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PREVIEW: Minnesota Opera’s 2017-2018 Season

One of the production designs for Minnesota Opera’s November 2017 production of The Marriage of Figaro. Photo by Dana Sohm.

Minnesota Opera formally announced its 2017-2018 season today. The slate of some of opera’s greatest hits is sure to please even fans who were pulling hard for the company to continue its journey through Wagner’s Ring cycle: works by Donizetti, Heggie, Massenet, Mozart, and Verdi.

Minnesota Opera’s production of Don Pasquale will use the same production design as a recent Arizona Opera production. Photo by Ed Flores.
The 2017-2018 season kicks off with Gaetano Donizetti’s Don Pasquale, one of the most popular Italian comic operas of all time. Craig Colclough will star as the titular Don, with Susannah Biller as Norina, David Walton as Ernesto, and Andrew Wilkowske as Dr. Malatesto. The opera’s 1950s setting includes Don Pasquale as a former silent movie star, and seems to poised to recall elements of The Artist and Sunset Boulevard. 

  • Don Pasquale plays Oct. 7, 10, 12, 14, and 15, 2017.

The second work in the season is Wolfgang Amadeus Mozart’s classic The Marriage of Figaro. Figaro will star Richard Ollarsaba as the mischievous majordomo, Angela Mortellaro as Susanna, South African baritone Jacques Imbrailo as Count Almaviva, and Adriana Zabala as Cherubino.

  • The Marriage of Figaro plays Nov. 11, 12, 14, 16, 18, and 19, 2017.

Ringing in the new year is Dead Man Walking by Jake Heggie and Terrence McNally, which fills MN Opera’s New Opera Initiative slot. At 17 years old, this stirring work is slightly older than recent premieres. The opera, Heggie’s first, was premiered by San Francisco Opera in 2000 and propelled Heggie to classical music stardom. Its riveting narrative is based on Sister Helen Prejean’s book of the same name, which was also adapted as a 1995 feature film starring Susan Sarandon and Sean Penn. Highlights of the score include the arias “Don’t Say a Word” and “This Journey…this Journey to Christ” as well as several truly chilling ensemble pieces. Catherine Martin stars as Sister Helen, Seth Carico as Joseph De Rocher, and Karen Slack as Sister Rose.

  • Dead Man Walking plays Jan. 27, 28, 30, Feb. 1, and 3, 2018.

Next up is Giuseppe Verdi’s Rigoletto, which stars Icelandic tenor Olafur Sigurdarson, one of the great Rigoletto specialists of our day, as the titular jester. Soprano Marie-Eve Munger stars as Gilda, Joshua Dennis as the Duke of Mantua, and Matt Boehler as the menacing assassin Sparafucile. This tale of seduction and revenge is filled with sublime musical moments, from the famous arias “La donna è mobile” and “Caro nome” to seeming laundry list of gripping ensemble pieces like the quartet “Bella figlia dell’amore.”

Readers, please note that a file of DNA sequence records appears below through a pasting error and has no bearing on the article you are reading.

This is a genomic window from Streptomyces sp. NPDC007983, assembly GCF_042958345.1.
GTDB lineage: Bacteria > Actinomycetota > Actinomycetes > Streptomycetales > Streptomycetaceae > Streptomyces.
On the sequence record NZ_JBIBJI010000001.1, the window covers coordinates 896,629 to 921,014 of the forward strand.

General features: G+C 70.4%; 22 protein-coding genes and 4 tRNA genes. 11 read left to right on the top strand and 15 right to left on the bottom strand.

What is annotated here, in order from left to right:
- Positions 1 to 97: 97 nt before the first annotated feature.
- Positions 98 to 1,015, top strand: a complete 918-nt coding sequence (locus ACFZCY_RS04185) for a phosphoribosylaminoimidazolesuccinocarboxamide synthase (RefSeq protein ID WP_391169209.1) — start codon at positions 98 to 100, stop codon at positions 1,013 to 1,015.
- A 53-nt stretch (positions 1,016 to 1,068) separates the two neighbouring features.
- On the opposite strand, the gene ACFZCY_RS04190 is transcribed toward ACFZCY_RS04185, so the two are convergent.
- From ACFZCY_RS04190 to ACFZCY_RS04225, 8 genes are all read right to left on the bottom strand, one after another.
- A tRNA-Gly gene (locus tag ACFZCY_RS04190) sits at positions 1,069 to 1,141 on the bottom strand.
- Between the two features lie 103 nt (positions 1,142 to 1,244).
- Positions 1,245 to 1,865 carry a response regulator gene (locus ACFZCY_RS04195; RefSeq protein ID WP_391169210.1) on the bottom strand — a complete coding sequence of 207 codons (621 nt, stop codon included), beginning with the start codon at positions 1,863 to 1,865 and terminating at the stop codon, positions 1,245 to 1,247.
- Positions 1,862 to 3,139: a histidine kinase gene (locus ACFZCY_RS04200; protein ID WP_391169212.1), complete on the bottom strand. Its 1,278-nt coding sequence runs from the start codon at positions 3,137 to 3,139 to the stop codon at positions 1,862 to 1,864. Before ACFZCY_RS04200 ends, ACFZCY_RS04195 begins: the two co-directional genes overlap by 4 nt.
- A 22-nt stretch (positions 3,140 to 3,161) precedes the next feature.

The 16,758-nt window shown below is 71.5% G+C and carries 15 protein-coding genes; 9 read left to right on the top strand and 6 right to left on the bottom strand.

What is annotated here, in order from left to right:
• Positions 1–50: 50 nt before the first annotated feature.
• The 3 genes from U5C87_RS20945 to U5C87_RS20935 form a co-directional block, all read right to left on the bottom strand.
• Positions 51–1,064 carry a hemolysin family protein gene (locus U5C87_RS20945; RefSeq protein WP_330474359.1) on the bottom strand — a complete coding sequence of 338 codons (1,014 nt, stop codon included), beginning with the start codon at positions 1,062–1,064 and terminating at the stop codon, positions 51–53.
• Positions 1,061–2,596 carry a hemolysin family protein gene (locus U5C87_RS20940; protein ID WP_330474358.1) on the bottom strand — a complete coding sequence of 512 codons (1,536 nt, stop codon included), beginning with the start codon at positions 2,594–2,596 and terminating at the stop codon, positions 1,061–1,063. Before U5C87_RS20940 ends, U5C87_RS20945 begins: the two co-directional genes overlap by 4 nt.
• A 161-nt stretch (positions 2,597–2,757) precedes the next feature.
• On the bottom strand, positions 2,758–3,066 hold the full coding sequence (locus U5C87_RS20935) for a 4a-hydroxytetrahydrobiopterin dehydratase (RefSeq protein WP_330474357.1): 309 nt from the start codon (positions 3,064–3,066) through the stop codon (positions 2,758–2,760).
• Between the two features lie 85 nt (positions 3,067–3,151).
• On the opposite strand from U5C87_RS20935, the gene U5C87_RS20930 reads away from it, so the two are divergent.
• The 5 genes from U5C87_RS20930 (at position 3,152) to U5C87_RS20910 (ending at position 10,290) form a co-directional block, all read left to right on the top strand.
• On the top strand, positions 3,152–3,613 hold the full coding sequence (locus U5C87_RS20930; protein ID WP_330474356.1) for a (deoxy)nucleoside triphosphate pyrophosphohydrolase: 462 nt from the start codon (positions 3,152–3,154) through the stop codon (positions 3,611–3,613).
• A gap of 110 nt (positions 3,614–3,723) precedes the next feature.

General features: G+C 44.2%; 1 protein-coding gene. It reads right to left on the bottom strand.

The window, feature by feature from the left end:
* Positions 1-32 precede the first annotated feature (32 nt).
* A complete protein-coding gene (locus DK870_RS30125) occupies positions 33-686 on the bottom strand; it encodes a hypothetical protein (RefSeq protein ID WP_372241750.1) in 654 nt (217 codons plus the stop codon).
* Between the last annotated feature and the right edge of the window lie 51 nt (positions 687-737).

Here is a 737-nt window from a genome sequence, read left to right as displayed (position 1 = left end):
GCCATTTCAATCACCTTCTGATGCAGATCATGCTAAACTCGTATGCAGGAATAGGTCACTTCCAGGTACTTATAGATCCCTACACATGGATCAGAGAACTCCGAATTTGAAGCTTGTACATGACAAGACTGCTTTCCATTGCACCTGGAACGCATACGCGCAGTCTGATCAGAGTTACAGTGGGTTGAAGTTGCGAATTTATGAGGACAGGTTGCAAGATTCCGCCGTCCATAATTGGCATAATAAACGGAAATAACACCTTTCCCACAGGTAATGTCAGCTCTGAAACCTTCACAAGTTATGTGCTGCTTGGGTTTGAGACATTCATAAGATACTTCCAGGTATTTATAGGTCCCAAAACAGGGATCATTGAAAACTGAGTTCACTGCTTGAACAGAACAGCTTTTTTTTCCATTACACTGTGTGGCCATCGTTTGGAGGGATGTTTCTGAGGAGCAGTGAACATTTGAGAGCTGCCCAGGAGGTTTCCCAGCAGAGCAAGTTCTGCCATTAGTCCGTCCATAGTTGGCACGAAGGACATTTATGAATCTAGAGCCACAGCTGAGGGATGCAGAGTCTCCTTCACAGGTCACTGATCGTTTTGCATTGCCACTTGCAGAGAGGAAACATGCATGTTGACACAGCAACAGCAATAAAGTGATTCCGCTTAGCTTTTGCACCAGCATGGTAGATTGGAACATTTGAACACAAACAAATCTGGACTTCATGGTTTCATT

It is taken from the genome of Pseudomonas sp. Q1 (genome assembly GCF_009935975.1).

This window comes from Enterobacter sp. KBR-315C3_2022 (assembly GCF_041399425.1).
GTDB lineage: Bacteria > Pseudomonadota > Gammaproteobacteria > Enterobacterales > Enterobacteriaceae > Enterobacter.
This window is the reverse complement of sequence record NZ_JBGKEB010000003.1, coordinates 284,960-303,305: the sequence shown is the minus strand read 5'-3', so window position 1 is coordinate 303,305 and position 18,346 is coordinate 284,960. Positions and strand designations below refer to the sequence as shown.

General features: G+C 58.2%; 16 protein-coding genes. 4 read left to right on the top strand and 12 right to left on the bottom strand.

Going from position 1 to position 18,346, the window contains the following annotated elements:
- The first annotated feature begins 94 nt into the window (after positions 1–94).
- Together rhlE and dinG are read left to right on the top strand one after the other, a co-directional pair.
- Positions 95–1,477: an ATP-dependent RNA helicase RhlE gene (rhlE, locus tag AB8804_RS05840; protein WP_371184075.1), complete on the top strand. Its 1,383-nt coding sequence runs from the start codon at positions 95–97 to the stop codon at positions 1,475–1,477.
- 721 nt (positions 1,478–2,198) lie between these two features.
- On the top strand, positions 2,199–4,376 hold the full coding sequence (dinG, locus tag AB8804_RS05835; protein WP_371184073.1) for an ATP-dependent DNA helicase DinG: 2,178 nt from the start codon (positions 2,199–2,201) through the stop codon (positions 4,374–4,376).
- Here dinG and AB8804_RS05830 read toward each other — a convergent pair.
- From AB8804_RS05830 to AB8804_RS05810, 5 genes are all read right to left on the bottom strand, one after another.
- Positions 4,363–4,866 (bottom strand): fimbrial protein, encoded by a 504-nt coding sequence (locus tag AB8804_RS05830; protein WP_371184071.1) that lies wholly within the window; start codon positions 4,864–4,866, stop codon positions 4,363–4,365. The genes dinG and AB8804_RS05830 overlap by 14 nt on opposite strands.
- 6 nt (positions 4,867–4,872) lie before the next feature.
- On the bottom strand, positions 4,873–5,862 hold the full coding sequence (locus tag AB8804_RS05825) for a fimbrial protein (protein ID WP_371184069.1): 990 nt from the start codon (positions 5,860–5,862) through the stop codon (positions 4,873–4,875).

• Rigoletto plays Mar. 17, 22, 24, 25, 27, and 31, 2018.

Not to be outdone by last season’s turn of soprano Kelly Kaduce as the much-beset Floria Tosca, the 2017-2018 season closes with Kaduce as the titular courtesan in Jules Massenet’s Thaïs. This tale of piousness battling with lust and sensuality is set to some of the most beautiful music written in the 19th century, including “Dis-moi que je suis belle” and the famous Meditation. Lucas Meachem stars as Athanaël, the monk who swears to turn Thaïs into a chaste nun, and John Robert Lindsey as Nicias, one of opera’s best party planners.

  • Thaïs plays May 12, 15, 17, 19, and 20, 2018.

The infamous bed duet in The Marriage of Figaro, as seen in a Kansas City Opera production with the same design. Photo by Dana Sohm.
Although the full creative teams for next season have yet to be announced, Michael Christie will return to the podium for FigaroDead Man Walking, and Rigoletto. Jonathan Brandani will conduct Don Pasquale and Christopher Franklin will conduct Thaïs. Andrea Cigni, who stage directed last year’s Tosca, returns again for Thaïs, rounding out a season of changing director faces: Chuck Hudson (Don Pasquale), Stephen Lawless (Figaro), Joel Ivany (Dead Man Walking), and Austin Regin (Rigoletto).

Basil Considine

Basil Considine is the Performing Arts Editor and Senior Classical Music and Drama Critic at the Twin Cities Arts Reader. He was previously the Resident Classical Music and Drama Critic at the Twin Cities Daily Planet and remains an occasional contributing writer for The Boston Musical Intelligencer and The Chattanoogan. He holds a PhD in Music and Drama from Boston University, an MTS in Sacred Music from the BU School of Theology, and a BA in Music and Theatre from the University of San Diego.

Basil was named one of Musical America's 30 Professionals of the Year in 2017.

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